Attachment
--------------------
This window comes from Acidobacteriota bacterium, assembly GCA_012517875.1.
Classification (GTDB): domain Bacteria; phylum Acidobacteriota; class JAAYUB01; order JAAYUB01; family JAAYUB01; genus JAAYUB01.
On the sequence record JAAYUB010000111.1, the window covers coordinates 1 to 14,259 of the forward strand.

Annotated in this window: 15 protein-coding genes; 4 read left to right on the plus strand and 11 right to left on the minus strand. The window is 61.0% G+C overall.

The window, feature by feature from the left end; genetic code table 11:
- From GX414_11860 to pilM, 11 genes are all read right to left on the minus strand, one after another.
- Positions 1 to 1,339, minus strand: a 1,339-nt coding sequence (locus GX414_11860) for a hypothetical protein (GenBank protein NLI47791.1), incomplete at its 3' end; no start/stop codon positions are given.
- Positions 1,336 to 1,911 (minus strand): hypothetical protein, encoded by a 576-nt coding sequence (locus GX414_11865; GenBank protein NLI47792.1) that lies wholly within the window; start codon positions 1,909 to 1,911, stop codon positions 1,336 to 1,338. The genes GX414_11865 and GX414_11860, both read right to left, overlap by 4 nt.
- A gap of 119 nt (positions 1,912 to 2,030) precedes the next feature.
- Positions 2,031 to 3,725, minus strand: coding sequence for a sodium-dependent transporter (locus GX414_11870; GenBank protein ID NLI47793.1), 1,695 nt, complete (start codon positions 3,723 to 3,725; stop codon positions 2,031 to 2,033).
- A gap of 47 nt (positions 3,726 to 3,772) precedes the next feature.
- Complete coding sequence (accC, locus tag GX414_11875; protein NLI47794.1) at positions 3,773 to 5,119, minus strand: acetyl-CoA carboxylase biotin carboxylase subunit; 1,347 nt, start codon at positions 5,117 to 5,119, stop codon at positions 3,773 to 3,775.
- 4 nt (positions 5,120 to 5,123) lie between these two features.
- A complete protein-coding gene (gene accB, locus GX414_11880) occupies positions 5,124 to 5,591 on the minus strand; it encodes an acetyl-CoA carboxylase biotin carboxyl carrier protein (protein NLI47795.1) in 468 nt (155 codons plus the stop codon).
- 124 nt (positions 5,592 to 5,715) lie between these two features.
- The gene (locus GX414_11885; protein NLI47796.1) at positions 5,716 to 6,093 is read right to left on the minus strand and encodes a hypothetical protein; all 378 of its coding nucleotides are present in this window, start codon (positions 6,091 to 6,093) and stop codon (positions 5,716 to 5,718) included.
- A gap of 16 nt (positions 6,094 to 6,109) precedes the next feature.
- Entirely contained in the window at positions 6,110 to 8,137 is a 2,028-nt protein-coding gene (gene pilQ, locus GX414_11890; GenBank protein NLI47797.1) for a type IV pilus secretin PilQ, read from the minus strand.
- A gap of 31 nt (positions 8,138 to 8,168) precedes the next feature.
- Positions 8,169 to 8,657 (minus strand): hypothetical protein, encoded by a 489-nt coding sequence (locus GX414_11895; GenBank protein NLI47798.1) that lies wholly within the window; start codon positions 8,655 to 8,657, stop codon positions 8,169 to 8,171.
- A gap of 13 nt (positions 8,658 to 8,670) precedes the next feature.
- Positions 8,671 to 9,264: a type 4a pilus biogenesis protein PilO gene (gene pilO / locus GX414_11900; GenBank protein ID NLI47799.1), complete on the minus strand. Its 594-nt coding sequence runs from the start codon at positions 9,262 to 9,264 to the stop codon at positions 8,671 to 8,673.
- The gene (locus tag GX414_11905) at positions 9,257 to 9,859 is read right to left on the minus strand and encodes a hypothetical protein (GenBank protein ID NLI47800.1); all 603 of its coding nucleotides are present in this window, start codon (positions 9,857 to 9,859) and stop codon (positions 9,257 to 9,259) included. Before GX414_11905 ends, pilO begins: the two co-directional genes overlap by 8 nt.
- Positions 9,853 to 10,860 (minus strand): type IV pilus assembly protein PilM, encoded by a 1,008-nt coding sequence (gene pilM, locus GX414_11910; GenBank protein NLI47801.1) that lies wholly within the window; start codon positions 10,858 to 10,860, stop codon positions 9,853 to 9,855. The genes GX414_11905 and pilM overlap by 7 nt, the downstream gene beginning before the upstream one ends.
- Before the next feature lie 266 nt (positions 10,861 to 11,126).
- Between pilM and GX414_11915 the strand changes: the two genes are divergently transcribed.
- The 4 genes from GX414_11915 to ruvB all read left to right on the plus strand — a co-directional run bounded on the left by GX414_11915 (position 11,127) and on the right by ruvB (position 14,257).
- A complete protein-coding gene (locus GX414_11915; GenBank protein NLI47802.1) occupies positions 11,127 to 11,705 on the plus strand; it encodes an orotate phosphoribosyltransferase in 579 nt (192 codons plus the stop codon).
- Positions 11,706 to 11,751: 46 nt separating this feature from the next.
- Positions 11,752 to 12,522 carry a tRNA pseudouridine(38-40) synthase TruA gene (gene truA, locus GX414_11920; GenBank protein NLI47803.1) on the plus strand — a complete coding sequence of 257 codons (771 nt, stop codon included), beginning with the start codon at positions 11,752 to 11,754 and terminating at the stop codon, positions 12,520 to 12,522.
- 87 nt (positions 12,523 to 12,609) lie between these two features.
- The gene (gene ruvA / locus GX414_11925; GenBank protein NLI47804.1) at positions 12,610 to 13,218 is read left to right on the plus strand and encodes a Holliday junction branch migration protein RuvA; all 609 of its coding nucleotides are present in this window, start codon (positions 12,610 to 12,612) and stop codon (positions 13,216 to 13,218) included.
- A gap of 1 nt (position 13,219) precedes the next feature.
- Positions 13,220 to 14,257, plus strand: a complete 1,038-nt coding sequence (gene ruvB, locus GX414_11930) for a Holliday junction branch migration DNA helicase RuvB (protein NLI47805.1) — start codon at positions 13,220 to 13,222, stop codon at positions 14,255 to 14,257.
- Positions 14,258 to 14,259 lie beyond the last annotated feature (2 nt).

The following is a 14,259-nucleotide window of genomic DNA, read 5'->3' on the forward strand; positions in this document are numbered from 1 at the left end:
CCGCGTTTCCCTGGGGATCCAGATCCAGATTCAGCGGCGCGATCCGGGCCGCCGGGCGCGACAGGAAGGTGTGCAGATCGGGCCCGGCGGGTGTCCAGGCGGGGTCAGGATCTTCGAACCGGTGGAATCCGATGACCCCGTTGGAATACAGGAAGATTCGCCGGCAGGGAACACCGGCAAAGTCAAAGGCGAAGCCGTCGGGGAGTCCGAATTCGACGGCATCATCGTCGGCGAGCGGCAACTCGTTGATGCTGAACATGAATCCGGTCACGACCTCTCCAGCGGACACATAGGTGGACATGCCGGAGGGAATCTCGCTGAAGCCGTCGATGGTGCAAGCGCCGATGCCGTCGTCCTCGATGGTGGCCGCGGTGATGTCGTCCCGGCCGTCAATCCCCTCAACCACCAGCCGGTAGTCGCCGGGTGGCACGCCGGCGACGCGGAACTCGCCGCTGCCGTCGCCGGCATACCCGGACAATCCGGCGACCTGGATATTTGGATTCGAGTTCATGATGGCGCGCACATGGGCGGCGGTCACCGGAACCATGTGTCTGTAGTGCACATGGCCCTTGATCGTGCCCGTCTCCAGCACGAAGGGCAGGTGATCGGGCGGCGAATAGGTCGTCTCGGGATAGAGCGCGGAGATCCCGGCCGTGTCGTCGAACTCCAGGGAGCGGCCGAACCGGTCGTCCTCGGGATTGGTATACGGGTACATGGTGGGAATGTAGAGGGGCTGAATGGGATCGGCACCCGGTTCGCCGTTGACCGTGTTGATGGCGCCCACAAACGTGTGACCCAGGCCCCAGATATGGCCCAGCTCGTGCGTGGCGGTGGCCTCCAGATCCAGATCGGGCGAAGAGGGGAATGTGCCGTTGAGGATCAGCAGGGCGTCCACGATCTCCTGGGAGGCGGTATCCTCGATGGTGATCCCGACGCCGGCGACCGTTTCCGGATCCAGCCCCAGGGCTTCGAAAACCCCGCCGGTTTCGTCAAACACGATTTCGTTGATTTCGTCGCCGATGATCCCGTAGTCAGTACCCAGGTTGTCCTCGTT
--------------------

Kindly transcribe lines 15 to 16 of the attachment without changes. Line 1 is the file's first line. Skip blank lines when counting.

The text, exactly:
- 124 nt (positions 5,592 to 5,715) lie between these two features.
- The gene (locus GX414_11885; protein NLI47796.1) at positions 5,716 to 6,093 is read right to left on the minus strand and encodes a hypothetical protein; all 378 of its coding nucleotides are present in this window, start codon (positions 6,091 to 6,093) and stop codon (positions 5,716 to 5,718) included.